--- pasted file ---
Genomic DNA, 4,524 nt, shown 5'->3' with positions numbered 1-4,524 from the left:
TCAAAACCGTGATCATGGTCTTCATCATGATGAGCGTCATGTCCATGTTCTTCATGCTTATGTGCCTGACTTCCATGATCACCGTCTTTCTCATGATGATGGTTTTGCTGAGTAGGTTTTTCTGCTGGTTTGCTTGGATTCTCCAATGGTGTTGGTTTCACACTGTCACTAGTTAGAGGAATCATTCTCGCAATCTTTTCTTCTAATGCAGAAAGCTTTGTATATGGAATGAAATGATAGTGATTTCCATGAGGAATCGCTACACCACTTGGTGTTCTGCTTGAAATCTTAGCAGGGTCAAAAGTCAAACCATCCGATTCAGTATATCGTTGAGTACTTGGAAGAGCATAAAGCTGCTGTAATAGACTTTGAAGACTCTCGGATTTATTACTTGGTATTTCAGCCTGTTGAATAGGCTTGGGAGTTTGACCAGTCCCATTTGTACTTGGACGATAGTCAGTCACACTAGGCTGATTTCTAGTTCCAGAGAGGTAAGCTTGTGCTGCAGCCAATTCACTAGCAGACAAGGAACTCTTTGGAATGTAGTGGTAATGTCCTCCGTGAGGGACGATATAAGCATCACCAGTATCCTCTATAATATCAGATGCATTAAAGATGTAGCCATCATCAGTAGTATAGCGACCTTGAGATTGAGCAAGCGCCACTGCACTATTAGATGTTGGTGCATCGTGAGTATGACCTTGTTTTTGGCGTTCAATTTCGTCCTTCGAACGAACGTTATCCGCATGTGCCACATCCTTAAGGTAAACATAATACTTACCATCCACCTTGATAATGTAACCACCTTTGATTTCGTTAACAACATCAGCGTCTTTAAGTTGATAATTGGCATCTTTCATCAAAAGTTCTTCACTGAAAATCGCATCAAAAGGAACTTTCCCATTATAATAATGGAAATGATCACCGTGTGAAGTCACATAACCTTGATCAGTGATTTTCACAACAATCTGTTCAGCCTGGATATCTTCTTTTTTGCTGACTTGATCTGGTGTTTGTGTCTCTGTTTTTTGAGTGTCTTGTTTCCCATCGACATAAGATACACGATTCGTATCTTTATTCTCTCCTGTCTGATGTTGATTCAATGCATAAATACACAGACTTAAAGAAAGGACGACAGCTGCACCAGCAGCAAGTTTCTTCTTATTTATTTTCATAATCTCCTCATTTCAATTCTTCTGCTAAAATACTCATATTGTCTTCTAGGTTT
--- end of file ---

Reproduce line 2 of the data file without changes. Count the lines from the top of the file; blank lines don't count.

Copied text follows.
TCAAAACCGTGATCATGGTCTTCATCATGATGAGCGTCATGTCCATGTTCTTCATGCTTATGTGCCTGACTTCCATGATCACCGTCTTTCTCATGATGATGGTTTTGCTGAGTAGGTTTTTCTGCTGGTTTGCTTGGATTCTCCAATGGTGTTGGTTTCACACTGTCACTAGTTAGAGGAATCATTCTCGCAATCTTTTCTTCTAATGCAGAAAGCTTTGTATATGGAATGAAATGATAGTGATTTCCATGAGGAATCGCTACACCACTTGGTGTTCTGCTTGAAATCTTAGCAGGGTCAAAAGTCAAACCATCCGATTCAGTATATCGTTGAGTACTTGGAAGAGCATAAAGCTGCTGTAATAGACTTTGAAGACTCTCGGATTTATTACTTGGTATTTCAGCCTGTTGAATAGGCTTGGGAGTTTGACCAGTCCCATTTGTACTTGGACGATAGTCAGTCACACTAGGCTGATTTCTAGTTCCAGAGAGGTAAGCTTGTGCTGCAGCCAATTCACTAGCAGACAAGGAACTCTTTGGAATGTAGTGGTAATGTCCTCCGTGAGGGACGATATAAGCATCACCAGTATCCTCTATAATATCAGATGCATTAAAGATGTAGCCATCATCAGTAGTATAGCGACCTTGAGATTGAGCAAGCGCCACTGCACTATTAGATGTTGGTGCATCGTGAGTATGACCTTGTTTTTGGCGTTCAATTTCGTCCTTCGAACGAACGTTATCCGCATGTGCCACATCCTTAAGGTAAACATAATACTTACCATCCACCTTGATAATGTAACCACCTTTGATTTCGTTAACAACATCAGCGTCTTTAAGTTGATAATTGGCATCTTTCATCAAAAGTTCTTCACTGAAAATCGCATCAAAAGGAACTTTCCCATTATAATAATGGAAATGATCACCGTGTGAAGTCACATAACCTTGATCAGTGATTTTCACAACAATCTGTTCAGCCTGGATATCTTCTTTTTTGCTGACTTGATCTGGTGTTTGTGTCTCTGTTTTTTGAGTGTCTTGTTTCCCATCGACATAAGATACACGATTCGTATCTTTATTCTCTCCTGTCTGATGTTGATTCAATGCATAAATACACAGACTTAAAGAAAGGACGACAGCTGCACCAGCAGCAAGTTTCTTCTTATTTATTTTCATAATCTCCTCATTTCAATTCTTCTGCTAAAATACTCATATTGTCTTCTAGGTTT